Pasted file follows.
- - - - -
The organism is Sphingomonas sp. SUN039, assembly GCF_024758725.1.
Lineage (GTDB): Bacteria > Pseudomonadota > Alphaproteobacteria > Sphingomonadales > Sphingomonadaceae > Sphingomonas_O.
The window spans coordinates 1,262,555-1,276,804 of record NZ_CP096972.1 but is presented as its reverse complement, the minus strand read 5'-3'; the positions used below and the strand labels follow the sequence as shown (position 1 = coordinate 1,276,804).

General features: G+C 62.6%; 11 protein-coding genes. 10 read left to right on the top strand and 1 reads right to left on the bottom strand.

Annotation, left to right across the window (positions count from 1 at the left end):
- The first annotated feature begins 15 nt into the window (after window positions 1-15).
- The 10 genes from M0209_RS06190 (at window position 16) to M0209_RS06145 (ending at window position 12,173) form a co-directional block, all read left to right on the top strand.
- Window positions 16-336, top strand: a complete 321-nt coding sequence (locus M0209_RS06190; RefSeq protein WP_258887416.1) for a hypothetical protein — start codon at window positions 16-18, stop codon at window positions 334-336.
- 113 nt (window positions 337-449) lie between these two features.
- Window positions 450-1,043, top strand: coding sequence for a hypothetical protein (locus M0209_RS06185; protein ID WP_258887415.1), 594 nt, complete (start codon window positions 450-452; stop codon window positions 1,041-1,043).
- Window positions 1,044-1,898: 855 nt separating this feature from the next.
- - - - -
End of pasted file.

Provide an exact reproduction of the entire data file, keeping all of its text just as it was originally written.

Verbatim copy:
The organism is Sphingomonas sp. SUN039, assembly GCF_024758725.1.
Lineage (GTDB): Bacteria > Pseudomonadota > Alphaproteobacteria > Sphingomonadales > Sphingomonadaceae > Sphingomonas_O.
The window spans coordinates 1,262,555-1,276,804 of record NZ_CP096972.1 but is presented as its reverse complement, the minus strand read 5'-3'; the positions used below and the strand labels follow the sequence as shown (position 1 = coordinate 1,276,804).

General features: G+C 62.6%; 11 protein-coding genes. 10 read left to right on the top strand and 1 reads right to left on the bottom strand.

Annotation, left to right across the window (positions count from 1 at the left end):
- The first annotated feature begins 15 nt into the window (after window positions 1-15).
- The 10 genes from M0209_RS06190 (at window position 16) to M0209_RS06145 (ending at window position 12,173) form a co-directional block, all read left to right on the top strand.
- Window positions 16-336, top strand: a complete 321-nt coding sequence (locus M0209_RS06190; RefSeq protein WP_258887416.1) for a hypothetical protein — start codon at window positions 16-18, stop codon at window positions 334-336.
- 113 nt (window positions 337-449) lie between these two features.
- Window positions 450-1,043, top strand: coding sequence for a hypothetical protein (locus M0209_RS06185; protein ID WP_258887415.1), 594 nt, complete (start codon window positions 450-452; stop codon window positions 1,041-1,043).
- Window positions 1,044-1,898: 855 nt separating this feature from the next.